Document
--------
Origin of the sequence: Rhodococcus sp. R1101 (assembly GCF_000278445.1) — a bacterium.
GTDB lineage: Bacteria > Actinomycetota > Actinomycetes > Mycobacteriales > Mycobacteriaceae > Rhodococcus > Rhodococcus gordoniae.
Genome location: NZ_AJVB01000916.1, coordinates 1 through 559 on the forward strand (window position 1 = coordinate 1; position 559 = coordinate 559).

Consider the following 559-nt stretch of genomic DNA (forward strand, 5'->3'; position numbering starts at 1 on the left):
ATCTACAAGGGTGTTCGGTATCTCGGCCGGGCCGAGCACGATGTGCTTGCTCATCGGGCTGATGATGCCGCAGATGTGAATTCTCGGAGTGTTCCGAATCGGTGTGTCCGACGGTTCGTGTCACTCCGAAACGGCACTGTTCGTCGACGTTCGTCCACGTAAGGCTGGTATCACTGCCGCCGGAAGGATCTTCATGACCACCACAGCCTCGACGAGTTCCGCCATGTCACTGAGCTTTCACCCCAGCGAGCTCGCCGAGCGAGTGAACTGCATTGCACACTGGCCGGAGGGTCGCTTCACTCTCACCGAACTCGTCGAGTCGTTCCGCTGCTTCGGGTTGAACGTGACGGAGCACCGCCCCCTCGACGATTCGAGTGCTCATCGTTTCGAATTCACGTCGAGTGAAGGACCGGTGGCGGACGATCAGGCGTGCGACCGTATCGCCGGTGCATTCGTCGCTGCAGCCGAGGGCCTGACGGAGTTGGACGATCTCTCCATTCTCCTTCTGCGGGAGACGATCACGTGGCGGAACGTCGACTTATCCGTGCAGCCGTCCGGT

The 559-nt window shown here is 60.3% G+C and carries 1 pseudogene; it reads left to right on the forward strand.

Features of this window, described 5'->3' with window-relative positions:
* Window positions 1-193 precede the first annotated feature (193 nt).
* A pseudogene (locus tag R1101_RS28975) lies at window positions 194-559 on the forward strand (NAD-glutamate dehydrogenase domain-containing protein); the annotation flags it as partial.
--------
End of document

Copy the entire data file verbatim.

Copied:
Origin of the sequence: Rhodococcus sp. R1101 (assembly GCF_000278445.1) — a bacterium.
GTDB lineage: Bacteria > Actinomycetota > Actinomycetes > Mycobacteriales > Mycobacteriaceae > Rhodococcus > Rhodococcus gordoniae.
Genome location: NZ_AJVB01000916.1, coordinates 1 through 559 on the forward strand (window position 1 = coordinate 1; position 559 = coordinate 559).

Consider the following 559-nt stretch of genomic DNA (forward strand, 5'->3'; position numbering starts at 1 on the left):
ATCTACAAGGGTGTTCGGTATCTCGGCCGGGCCGAGCACGATGTGCTTGCTCATCGGGCTGATGATGCCGCAGATGTGAATTCTCGGAGTGTTCCGAATCGGTGTGTCCGACGGTTCGTGTCACTCCGAAACGGCACTGTTCGTCGACGTTCGTCCACGTAAGGCTGGTATCACTGCCGCCGGAAGGATCTTCATGACCACCACAGCCTCGACGAGTTCCGCCATGTCACTGAGCTTTCACCCCAGCGAGCTCGCCGAGCGAGTGAACTGCATTGCACACTGGCCGGAGGGTCGCTTCACTCTCACCGAACTCGTCGAGTCGTTCCGCTGCTTCGGGTTGAACGTGACGGAGCACCGCCCCCTCGACGATTCGAGTGCTCATCGTTTCGAATTCACGTCGAGTGAAGGACCGGTGGCGGACGATCAGGCGTGCGACCGTATCGCCGGTGCATTCGTCGCTGCAGCCGAGGGCCTGACGGAGTTGGACGATCTCTCCATTCTCCTTCTGCGGGAGACGATCACGTGGCGGAACGTCGACTTATCCGTGCAGCCGTCCGGT

The 559-nt window shown here is 60.3% G+C and carries 1 pseudogene; it reads left to right on the forward strand.

Features of this window, described 5'->3' with window-relative positions:
* Window positions 1-193 precede the first annotated feature (193 nt).
* A pseudogene (locus tag R1101_RS28975) lies at window positions 194-559 on the forward strand (NAD-glutamate dehydrogenase domain-containing protein); the annotation flags it as partial.